On paper, Iowa State men's basketball will have plenty of young and unfamiliar names to bring into the fold for the 2020-21 season.
With just three returning starters from a season ago on the roster, opportunities will be ever-present on a team that comes into this season with more outside skepticism than hope about what this roster will bring once the season begins.
It's going to be a long process to work through, no question, with a backcourt that brought in plenty of ready-to-start transfers and recruits into the mix during the offseason.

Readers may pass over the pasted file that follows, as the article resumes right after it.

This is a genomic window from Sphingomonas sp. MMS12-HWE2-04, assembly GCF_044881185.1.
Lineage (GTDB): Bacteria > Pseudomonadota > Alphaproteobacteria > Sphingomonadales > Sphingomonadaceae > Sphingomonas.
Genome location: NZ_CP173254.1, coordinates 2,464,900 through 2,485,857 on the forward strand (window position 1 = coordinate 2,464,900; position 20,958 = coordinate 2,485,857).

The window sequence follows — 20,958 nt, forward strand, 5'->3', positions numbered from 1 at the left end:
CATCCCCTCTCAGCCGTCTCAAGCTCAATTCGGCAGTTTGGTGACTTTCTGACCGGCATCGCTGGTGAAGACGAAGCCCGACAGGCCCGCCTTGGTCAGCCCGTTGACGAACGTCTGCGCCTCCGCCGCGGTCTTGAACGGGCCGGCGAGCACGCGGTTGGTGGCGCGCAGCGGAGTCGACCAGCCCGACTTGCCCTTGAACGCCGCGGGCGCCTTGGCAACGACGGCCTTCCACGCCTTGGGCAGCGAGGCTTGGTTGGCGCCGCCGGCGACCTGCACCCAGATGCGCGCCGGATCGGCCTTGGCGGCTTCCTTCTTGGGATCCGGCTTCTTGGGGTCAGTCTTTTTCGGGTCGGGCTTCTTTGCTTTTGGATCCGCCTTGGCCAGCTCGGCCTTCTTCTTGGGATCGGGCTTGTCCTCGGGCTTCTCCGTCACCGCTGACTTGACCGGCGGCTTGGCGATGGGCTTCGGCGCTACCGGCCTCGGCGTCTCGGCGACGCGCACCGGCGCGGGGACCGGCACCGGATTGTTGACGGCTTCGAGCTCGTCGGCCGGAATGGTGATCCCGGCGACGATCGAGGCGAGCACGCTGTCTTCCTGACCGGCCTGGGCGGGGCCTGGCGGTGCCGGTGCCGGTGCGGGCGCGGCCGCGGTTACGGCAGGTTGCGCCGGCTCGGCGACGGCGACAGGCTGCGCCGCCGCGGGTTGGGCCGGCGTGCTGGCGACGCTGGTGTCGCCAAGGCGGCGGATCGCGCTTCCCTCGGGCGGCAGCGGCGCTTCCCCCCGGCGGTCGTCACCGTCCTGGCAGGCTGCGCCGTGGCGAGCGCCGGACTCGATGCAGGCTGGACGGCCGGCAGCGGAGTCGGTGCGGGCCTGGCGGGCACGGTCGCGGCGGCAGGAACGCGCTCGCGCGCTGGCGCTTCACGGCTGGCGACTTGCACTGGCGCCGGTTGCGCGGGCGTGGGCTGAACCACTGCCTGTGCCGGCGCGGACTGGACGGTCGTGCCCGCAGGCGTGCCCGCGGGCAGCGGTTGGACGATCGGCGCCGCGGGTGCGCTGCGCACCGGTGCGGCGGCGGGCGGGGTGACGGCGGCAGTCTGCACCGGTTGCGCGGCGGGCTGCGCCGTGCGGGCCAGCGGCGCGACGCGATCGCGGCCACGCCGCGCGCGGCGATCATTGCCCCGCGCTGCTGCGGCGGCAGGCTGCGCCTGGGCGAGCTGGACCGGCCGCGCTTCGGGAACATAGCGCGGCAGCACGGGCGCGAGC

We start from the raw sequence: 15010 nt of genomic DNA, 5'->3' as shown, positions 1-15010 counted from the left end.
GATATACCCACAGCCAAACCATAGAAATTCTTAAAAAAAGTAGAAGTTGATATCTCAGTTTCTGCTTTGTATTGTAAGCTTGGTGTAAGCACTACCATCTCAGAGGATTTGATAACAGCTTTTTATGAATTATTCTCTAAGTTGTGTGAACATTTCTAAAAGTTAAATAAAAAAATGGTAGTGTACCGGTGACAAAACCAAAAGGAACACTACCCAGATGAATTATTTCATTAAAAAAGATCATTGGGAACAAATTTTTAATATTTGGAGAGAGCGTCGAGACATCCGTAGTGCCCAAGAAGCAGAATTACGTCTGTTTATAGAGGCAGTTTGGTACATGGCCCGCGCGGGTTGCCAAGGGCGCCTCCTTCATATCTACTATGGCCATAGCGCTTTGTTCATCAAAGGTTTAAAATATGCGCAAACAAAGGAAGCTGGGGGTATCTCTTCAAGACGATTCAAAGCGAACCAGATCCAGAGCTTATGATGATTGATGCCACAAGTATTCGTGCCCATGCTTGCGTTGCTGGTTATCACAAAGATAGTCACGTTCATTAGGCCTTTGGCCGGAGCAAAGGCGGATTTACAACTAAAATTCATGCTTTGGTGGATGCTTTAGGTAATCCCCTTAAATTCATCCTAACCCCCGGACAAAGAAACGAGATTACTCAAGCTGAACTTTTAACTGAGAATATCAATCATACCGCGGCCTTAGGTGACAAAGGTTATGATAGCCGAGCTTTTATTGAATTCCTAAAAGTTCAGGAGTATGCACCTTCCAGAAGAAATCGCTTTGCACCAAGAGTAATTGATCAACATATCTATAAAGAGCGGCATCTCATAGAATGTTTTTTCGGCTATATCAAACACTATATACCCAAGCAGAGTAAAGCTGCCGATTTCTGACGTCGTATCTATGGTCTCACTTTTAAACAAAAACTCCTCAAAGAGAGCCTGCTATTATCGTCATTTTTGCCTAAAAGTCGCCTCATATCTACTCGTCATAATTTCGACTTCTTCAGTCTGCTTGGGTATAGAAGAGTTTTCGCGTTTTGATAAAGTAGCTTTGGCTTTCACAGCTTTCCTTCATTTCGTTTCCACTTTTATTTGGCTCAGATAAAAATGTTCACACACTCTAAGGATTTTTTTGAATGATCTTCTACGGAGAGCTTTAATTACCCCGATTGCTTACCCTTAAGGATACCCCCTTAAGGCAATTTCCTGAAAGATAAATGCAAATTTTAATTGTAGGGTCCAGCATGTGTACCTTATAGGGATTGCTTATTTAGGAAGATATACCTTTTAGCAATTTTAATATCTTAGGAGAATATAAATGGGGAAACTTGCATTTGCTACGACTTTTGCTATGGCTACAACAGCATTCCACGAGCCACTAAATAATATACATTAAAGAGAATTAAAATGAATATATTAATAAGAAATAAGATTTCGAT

Flip over to the frontcourt for Iowa State, and roles for the 2020-21 season look to be a little more defined, again, at least on paper.
Iowa State Head Coach Steve Prohm gave high praise to each member of Iowa State's frontcourt at media day Nov. 5, with the sixth-year head coach expecting big improvements from returning faces and not throwing out the possibility of young guys jumping into big minutes.
One of the three starters returning from a season ago is redshirt senior Solomon Young.
In a 2019-20 season that had almost every key Cyclone go down at some point due to injury, Young's consistent presence in the post helped Iowa State stay competitive in many games.
Young averaged 10 points — a career-high — along with four rebounds per game last season.
It was the first season where Young was able to avoid injury and stay on the floor, which led to his productive season as one of Iowa State's leading big men throughout the season.